Things could be worse for Marylanders receiving unemployment benefits — they could live in Tennessee

National consumer group rates prepaid cards states use to pay jobless benefits

May 16, 2011|By Eileen Ambrose, The Baltimore Sun

Jobless Marylanders don't have their unemployment benefits eaten up by "junk fees" on prepaid debit cards like people in other states, according to a national consumer group.

National Consumer Law Center last week released a report on prepaid debit cards now used by 40 states to disburse jobless benefits. Maryland didn't take top honors — that went to California and New Jersey — but the consumer group gave the Free State a thumbs up.

"It has one of the better cards," Lauren Saunders, managing attorney for the consumer group, said during a teleconference last week. But Saunders noted that Maryland, along with most states, had room for improvement.

Prepaid cards have taken off in the past few years, not only in the private sector but among state and federal governments disbursing payments. The Treasury Department, for example, experimented with them this year in a pilot project to offer refunds to taxpayers without bank accounts. And starting this month, new applicants for Social Security and other federal benefits will receive a government-issued prepaid card unless they have the money directly deposited in a bank account or on another prepaid card.

States have been switching to prepaid cards for unemployment benefits to eliminate the high cost of printing and mailing checks. The cost of prepaid cards are borne by the unemployed through fees as well as merchants that pay an interchange fee whenever the card is used at one of their stores, Saunders said.

But some state cards nickel-and-dime jobless workers more than others. And with the national average weekly unemployment benefit at $294 — and $323.95 in Maryland — every penny counts.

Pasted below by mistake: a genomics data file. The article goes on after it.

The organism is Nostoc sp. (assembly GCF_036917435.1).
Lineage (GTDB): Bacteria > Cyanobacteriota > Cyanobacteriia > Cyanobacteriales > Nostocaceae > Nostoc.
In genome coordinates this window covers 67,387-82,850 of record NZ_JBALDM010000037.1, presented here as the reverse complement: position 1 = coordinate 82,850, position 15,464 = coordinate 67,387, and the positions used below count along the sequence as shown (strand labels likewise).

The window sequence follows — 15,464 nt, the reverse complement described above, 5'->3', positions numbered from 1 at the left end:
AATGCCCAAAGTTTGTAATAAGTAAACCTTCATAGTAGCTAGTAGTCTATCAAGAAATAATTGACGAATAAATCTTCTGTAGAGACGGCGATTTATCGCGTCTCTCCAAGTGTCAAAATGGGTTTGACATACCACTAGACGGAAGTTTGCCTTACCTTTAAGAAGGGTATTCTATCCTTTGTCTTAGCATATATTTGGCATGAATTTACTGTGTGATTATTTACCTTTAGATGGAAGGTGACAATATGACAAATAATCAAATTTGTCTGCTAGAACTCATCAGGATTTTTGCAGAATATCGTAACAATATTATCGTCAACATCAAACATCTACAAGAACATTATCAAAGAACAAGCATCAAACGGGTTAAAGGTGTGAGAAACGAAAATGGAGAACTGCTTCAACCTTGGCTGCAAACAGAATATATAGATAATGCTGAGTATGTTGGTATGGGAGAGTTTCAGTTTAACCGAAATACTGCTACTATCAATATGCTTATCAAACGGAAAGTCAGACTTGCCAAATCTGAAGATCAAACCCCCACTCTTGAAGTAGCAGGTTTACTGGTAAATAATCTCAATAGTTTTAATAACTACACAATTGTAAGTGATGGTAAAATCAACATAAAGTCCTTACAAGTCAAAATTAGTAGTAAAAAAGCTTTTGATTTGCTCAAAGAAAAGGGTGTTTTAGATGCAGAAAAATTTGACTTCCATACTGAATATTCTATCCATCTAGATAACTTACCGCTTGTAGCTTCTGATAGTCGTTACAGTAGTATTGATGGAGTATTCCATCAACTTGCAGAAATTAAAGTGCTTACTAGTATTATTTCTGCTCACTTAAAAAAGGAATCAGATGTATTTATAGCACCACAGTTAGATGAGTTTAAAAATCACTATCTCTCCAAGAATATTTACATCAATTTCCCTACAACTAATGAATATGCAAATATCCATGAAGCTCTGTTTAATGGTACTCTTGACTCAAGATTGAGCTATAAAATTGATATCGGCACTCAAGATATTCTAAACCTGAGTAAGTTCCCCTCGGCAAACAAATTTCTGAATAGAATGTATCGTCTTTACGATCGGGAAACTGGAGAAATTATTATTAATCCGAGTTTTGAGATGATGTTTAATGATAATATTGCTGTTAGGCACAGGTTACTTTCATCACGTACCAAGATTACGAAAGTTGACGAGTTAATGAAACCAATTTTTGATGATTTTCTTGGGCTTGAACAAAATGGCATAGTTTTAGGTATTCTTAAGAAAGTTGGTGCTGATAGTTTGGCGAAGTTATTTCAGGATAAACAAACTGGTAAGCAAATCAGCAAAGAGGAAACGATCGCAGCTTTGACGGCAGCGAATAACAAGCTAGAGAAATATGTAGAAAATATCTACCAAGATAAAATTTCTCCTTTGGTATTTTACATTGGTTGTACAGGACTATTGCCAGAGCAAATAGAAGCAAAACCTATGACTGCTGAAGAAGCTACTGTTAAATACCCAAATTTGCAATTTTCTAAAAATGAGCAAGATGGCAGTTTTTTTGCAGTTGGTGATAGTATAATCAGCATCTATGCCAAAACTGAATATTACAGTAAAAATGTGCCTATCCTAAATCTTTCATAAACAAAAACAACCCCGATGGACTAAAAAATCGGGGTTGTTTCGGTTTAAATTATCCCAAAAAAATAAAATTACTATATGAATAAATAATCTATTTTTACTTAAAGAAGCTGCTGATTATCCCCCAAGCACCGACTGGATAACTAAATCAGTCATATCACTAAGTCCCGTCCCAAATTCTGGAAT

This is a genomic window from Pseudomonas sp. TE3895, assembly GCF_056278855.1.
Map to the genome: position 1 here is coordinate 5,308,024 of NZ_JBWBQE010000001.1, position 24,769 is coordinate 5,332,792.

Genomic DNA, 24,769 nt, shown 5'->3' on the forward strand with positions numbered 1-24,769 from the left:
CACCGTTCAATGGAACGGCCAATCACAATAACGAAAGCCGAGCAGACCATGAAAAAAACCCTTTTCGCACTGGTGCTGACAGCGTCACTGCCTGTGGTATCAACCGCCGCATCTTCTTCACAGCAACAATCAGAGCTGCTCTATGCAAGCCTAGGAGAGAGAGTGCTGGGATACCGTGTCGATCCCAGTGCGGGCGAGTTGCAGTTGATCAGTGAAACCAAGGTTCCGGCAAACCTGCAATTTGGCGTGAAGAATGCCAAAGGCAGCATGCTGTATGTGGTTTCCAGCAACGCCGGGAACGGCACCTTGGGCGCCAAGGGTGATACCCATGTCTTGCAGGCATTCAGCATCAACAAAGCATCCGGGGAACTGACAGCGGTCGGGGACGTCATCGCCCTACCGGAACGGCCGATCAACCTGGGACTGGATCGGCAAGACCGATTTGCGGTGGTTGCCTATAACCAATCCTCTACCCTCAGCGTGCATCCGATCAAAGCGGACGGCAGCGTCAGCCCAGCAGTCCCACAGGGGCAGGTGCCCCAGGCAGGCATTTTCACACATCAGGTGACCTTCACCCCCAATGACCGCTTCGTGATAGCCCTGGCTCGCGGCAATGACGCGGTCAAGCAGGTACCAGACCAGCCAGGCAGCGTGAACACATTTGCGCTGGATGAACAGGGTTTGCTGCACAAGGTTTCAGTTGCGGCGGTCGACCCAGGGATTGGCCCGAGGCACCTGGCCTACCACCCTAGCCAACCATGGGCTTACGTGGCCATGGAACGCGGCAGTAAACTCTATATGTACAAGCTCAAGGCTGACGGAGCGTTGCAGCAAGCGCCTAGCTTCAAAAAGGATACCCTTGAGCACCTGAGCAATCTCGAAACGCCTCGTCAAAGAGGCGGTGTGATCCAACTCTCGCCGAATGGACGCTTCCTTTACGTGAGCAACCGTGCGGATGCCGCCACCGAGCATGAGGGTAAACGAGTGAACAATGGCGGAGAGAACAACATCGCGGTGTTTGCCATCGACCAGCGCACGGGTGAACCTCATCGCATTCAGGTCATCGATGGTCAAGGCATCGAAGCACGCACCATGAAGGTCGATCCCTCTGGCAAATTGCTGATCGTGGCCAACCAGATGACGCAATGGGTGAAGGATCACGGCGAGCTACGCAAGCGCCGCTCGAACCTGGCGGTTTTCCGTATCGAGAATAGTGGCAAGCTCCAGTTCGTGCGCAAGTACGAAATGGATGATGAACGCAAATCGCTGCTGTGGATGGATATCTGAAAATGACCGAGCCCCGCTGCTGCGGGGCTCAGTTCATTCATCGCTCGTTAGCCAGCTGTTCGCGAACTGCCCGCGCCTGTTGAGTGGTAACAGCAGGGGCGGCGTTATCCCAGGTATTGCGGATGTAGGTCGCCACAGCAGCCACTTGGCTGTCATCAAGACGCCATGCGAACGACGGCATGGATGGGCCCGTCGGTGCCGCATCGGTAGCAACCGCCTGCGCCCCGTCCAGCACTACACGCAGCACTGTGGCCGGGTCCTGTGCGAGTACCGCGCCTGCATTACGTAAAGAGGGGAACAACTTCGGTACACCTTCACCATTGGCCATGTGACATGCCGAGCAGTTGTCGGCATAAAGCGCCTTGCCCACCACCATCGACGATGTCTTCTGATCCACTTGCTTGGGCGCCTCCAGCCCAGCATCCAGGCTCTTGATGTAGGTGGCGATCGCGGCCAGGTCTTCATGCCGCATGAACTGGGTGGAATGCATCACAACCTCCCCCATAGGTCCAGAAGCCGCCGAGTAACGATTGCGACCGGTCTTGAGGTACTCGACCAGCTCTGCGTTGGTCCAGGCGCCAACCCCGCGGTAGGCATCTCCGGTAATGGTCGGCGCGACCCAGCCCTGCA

"Tennessee has the most junk fees," Saunders said.

Tennessee's card, issued by JP Morgan Chase, charges 60 cents or $1 for ATM withdrawals. It costs 40 cents to check the balance at an ATM, 25 cents if a transaction is rejected for insufficient funds and a dime each time the consumer wants to talk to a live customer service representative beyond four times a month.

Maryland's card, issued through Citibank, has few fees. For example, the unemployed get four free ATM withdrawals a month, and thereafter are charged $1.50 for each transaction. But there's no charge if a transaction is rejected for lack of funds.

The card, though, loses points by not giving workers the option of getting benefits directly deposited in their bank account, Saunders said.

The Department of Labor in 2009 recommended that states pay benefits through direct deposit for individuals with bank accounts, the consumer group said. Two years later, Maryland remains one of six states without a direct deposit option.

Maryland officials with the Department of Labor, Licensing and Regulation say they decided not offer direct deposit because that would require agency employees to collect consumers' banking information.

Instead, jobless workers can provide that information to Citibank, which then automatically transfers their benefits from the card to their bank accounts each week for free. This can take an extra day to get the money in the account, though.

Dee McElroy, manager of Maryland's debit card program, says unemployed residents also get a brochure with the card that tells them how they can avoid fees.

Maryland has saved $3.5 million since adopting prepaid cards for jobless benefits in 2008.

Before the prepaid card, the state had a problem with checks being delayed in the mail or, even worse, stolen.

"Stealing checks became a real problem," McElroy says. "We just don't have those problems anymore."

Saunders agreed that a well-designed prepaid card can offer significant benefits to unemployed workers compared with paper checks.

Workers without bank accounts, for example, avoid check cashing fees with a prepaid card and they gain access to the world of electronic payments, Saunders said.

But the consumer group suggested ways to improve the states' prepaid card programs. Among the recommendations:

All states should allow workers the option of getting benefits directly deposited in a bank account and should post fees online. And the Department of Labor and the new Consumer Financial Protection Bureau should consider creating a national card program, which states could join, that uses its larger bargaining power to negotiate lower fees.

eileen.ambrose@baltsun.com

Maryland's fees on unemployment compensation prepaid cards

ATM withdrawals: Four free each month; $1.50 thereafter

ATM balance inquiry: Free

Calls to customer service: Free

Inactivity: $3 per month if card isn't used for 180 days

Denied transactions Free

Source: National Consumer Law Center

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